Chasing Fireflies

“Delight yourself also in the Lord, and He shall give you the desires of your heart.” Psalm 37:4

“Their yard has more fireflies than ours, please Auntie, can we go across the street to capture some?” my nephew pleaded, holding his bug-catching basket. Between the sultry Nebraska heat and my bare feet, I could think of several reasons why this wasn’t a good idea. But he pleaded again with his huge dark brown eyes, and I said yes. We walked across the street, my bare feet not hurting as much as I expected on the hot asphalt. The neighbor’s yard sparkled with dancing lights across the manicured lawn. The lush grass enveloped my feet like a plush rug as we crept around the yard looking for fireflies.  A few minutes later, we chanced upon a one resting on some foliage. We captured it and placed it in his net. He skipped across the street, delighted to show his parents.

Fireflies, or lightning bugs, are a part of summer magic, finding their way into folk lore, photographs, paintings and even songs. A few years ago, the artist, Owl City, immortalized fireflies by penning the words to a catchy tune, “Because I’d get a thousand hugs from ten thousand lightning bugs as they tried to teach me how to dance.” That song always makes me smile with the desire to run across a meadow lit by moonlight and fireflies. These luminescent insects even capture the hearts of those of us who find ordinary houseflies disgusting. They simply are delightful!

Delight is defined as “a high degree of gratification or pleasure or joy.” It is heard when a child squeals at the sight of bunny. It is experienced when a husband and wife are dancing to Frank Sinatra, even though the wife has two left feet. It is tasted when you bite into the first sweet nectarine of the season as juice drips down your chin. It smells like newborn babies, fresh and clean like a perfect day. Delight is a feeling we can experience daily if we make consistent choices to look, embrace, or seek it. But all too often, I look towards my obstacles, embrace habits that provide false comforts, and find ways to fill emptiness that don’t delight. These choices often leave me unfulfilled and uninspired.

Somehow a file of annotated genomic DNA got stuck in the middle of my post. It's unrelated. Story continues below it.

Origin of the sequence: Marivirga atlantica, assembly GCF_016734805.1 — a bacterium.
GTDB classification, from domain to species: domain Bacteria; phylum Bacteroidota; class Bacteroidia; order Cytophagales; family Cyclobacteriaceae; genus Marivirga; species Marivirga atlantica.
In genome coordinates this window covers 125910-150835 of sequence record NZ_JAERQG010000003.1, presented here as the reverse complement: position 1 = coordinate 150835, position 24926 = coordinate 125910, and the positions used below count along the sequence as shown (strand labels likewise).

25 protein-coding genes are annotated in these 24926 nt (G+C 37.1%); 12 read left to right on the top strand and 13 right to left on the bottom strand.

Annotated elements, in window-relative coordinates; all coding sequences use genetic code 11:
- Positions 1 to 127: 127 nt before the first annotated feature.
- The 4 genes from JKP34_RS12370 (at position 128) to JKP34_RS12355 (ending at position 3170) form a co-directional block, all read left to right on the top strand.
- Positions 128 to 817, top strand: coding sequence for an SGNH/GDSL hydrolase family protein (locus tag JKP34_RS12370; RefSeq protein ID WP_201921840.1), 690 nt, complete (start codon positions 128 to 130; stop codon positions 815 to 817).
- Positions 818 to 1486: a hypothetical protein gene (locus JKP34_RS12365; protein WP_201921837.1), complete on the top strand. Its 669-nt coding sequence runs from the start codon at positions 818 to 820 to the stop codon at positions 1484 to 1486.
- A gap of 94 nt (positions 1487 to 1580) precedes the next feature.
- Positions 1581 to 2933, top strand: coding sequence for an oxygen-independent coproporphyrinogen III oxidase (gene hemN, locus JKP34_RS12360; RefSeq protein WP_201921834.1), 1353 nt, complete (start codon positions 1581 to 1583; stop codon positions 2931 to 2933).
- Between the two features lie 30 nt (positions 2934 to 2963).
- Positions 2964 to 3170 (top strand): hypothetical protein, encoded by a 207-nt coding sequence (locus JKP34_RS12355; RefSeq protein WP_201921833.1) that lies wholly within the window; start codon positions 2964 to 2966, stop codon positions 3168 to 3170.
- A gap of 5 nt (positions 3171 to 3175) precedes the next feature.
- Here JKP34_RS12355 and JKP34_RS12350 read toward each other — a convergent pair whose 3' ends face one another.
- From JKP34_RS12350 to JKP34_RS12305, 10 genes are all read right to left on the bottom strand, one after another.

Right now, I face one major obstacle: we haven’t found a place to live in Carlisle. Currently, our lives are centered forty minutes north of where we live. My husband has a one-hour commute to work, and we are active in our church, which is in Carlisle. Moving to Carlisle would cut down on my husband’s commute, give us an opportunity to connect with the community in which we worship, and free up our time for ministry. In times past, I would be inpatient, maybe settle for a less desirable location, or be in a state of constant frustration. But Terry and I have decided to be still and seek God. For me, this time of being still doesn’t mean I don’t look for a place to live, but I don’t obsess over it. It also means I don’t pray for God to open doors, instead I am spending time learning more about the character of God and deepening my relationship with Him. It looks like listening to worship music as I clean house, spending time in His word, sharing with my husband my passions and dreams, and laying them before the feet of Jesus. It also looks like examining my motives, remaining humble and allowing Him to purify my heart.

Ann Voskamp , in her eloquent poetic prose, lays out the concept of the “Red Sea Road” in her latest book, Waymaker. She says, “I have no imagination for the ways of God. In my mind, there had been no island of new possibilities, no dry land of change, no way through to something other than what I’d already known.” She responds to this place of despair by saying, “Jesus knows turns you never heard of, makes roads you wouldn’t have dreamed of, makes miracles exactly where you never would have imagined.” In this crazy housing market, with rental prices creeping up, it seems like an obstacle that neither of us can see past. But we know a God who can!

Last night, Terry and I were driving the forty plus miles back to our home from an evening at church. Terry, exhausted, quickly agreed to my offer to drive home, while he sat back and relaxed. I turned on a podcast, listening to a woman talk about her passion for the people of Chinatown, New York City, where she has spent the last two years sharing their stories. Her desire was to bring to light the plight of this community and how the pandemic had shattered the livelihoods of so many people in the food industry. I thought about my passion for storytelling, my desire to listen well to others, and hear about their stories. These stories might be about their passions or where brokenness touches their lives. I want to be a safe place of refuge for those who feel marginalized in my community. I want to share with others our story and the work Jesus has done in our lives, providing people with hope. As I was thinking these thoughts, I glanced to side of the road. I saw fireflies dancing among the trees on the shoulder. I softly shared with Terry, delight in my voice, “Look, there are fireflies.”